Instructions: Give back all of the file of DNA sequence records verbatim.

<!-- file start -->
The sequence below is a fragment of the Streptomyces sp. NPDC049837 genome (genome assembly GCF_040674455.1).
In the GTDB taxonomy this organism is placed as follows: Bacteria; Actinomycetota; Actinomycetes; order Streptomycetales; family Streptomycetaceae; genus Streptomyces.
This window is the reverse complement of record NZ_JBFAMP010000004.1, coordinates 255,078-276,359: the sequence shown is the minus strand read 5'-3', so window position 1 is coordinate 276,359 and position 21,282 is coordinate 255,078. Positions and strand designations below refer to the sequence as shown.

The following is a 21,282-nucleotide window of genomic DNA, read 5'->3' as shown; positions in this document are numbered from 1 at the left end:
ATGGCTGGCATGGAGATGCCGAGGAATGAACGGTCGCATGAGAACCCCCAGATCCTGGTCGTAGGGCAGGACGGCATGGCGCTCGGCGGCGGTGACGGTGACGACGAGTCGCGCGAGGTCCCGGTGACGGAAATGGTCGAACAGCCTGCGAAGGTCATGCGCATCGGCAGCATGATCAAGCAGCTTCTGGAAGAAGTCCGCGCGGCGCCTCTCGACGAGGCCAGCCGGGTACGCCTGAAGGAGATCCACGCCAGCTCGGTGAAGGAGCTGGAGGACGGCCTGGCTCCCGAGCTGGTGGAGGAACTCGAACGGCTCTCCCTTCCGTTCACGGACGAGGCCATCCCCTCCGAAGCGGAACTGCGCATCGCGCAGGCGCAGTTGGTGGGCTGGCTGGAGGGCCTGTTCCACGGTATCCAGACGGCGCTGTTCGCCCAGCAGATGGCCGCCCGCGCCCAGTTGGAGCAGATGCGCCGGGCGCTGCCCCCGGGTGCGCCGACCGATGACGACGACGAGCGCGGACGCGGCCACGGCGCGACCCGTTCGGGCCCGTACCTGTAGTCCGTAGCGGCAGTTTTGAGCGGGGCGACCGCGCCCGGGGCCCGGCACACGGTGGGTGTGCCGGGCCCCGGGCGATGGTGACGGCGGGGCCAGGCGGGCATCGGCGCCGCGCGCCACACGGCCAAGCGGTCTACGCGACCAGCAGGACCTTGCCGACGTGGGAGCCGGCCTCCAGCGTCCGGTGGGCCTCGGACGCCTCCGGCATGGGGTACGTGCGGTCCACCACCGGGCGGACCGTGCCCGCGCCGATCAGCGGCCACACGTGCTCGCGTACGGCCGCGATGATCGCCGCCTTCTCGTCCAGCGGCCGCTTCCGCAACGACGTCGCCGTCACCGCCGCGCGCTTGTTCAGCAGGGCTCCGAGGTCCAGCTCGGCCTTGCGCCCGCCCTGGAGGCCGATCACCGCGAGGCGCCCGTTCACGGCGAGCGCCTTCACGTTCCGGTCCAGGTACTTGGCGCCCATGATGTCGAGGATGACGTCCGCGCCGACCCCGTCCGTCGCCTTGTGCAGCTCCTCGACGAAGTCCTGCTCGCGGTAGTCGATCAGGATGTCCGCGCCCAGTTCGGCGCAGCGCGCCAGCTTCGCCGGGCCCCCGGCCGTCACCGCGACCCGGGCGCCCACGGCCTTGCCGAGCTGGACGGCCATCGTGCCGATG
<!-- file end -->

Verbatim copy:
The sequence below is a fragment of the Streptomyces sp. NPDC049837 genome (genome assembly GCF_040674455.1).
In the GTDB taxonomy this organism is placed as follows: Bacteria; Actinomycetota; Actinomycetes; order Streptomycetales; family Streptomycetaceae; genus Streptomyces.
This window is the reverse complement of record NZ_JBFAMP010000004.1, coordinates 255,078-276,359: the sequence shown is the minus strand read 5'-3', so window position 1 is coordinate 276,359 and position 21,282 is coordinate 255,078. Positions and strand designations below refer to the sequence as shown.

The following is a 21,282-nucleotide window of genomic DNA, read 5'->3' as shown; positions in this document are numbered from 1 at the left end:
ATGGCTGGCATGGAGATGCCGAGGAATGAACGGTCGCATGAGAACCCCCAGATCCTGGTCGTAGGGCAGGACGGCATGGCGCTCGGCGGCGGTGACGGTGACGACGAGTCGCGCGAGGTCCCGGTGACGGAAATGGTCGAACAGCCTGCGAAGGTCATGCGCATCGGCAGCATGATCAAGCAGCTTCTGGAAGAAGTCCGCGCGGCGCCTCTCGACGAGGCCAGCCGGGTACGCCTGAAGGAGATCCACGCCAGCTCGGTGAAGGAGCTGGAGGACGGCCTGGCTCCCGAGCTGGTGGAGGAACTCGAACGGCTCTCCCTTCCGTTCACGGACGAGGCCATCCCCTCCGAAGCGGAACTGCGCATCGCGCAGGCGCAGTTGGTGGGCTGGCTGGAGGGCCTGTTCCACGGTATCCAGACGGCGCTGTTCGCCCAGCAGATGGCCGCCCGCGCCCAGTTGGAGCAGATGCGCCGGGCGCTGCCCCCGGGTGCGCCGACCGATGACGACGACGAGCGCGGACGCGGCCACGGCGCGACCCGTTCGGGCCCGTACCTGTAGTCCGTAGCGGCAGTTTTGAGCGGGGCGACCGCGCCCGGGGCCCGGCACACGGTGGGTGTGCCGGGCCCCGGGCGATGGTGACGGCGGGGCCAGGCGGGCATCGGCGCCGCGCGCCACACGGCCAAGCGGTCTACGCGACCAGCAGGACCTTGCCGACGTGGGAGCCGGCCTCCAGCGTCCGGTGGGCCTCGGACGCCTCCGGCATGGGGTACGTGCGGTCCACCACCGGGCGGACCGTGCCCGCGCCGATCAGCGGCCACACGTGCTCGCGTACGGCCGCGATGATCGCCGCCTTCTCGTCCAGCGGCCGCTTCCGCAACGACGTCGCCGTCACCGCCGCGCGCTTGTTCAGCAGGGCTCCGAGGTCCAGCTCGGCCTTGCGCCCGCCCTGGAGGCCGATCACCGCGAGGCGCCCGTTCACGGCGAGCGCCTTCACGTTCCGGTCCAGGTACTTGGCGCCCATGATGTCGAGGATGACGTCCGCGCCGACCCCGTCCGTCGCCTTGTGCAGCTCCTCGACGAAGTCCTGCTCGCGGTAGTCGATCAGGATGTCCGCGCCCAGTTCGGCGCAGCGCGCCAGCTTCGCCGGGCCCCCGGCCGTCACCGCGACCCGGGCGCCCACGGCCTTGCCGAGCTGGACGGCCATCGTGCCGATG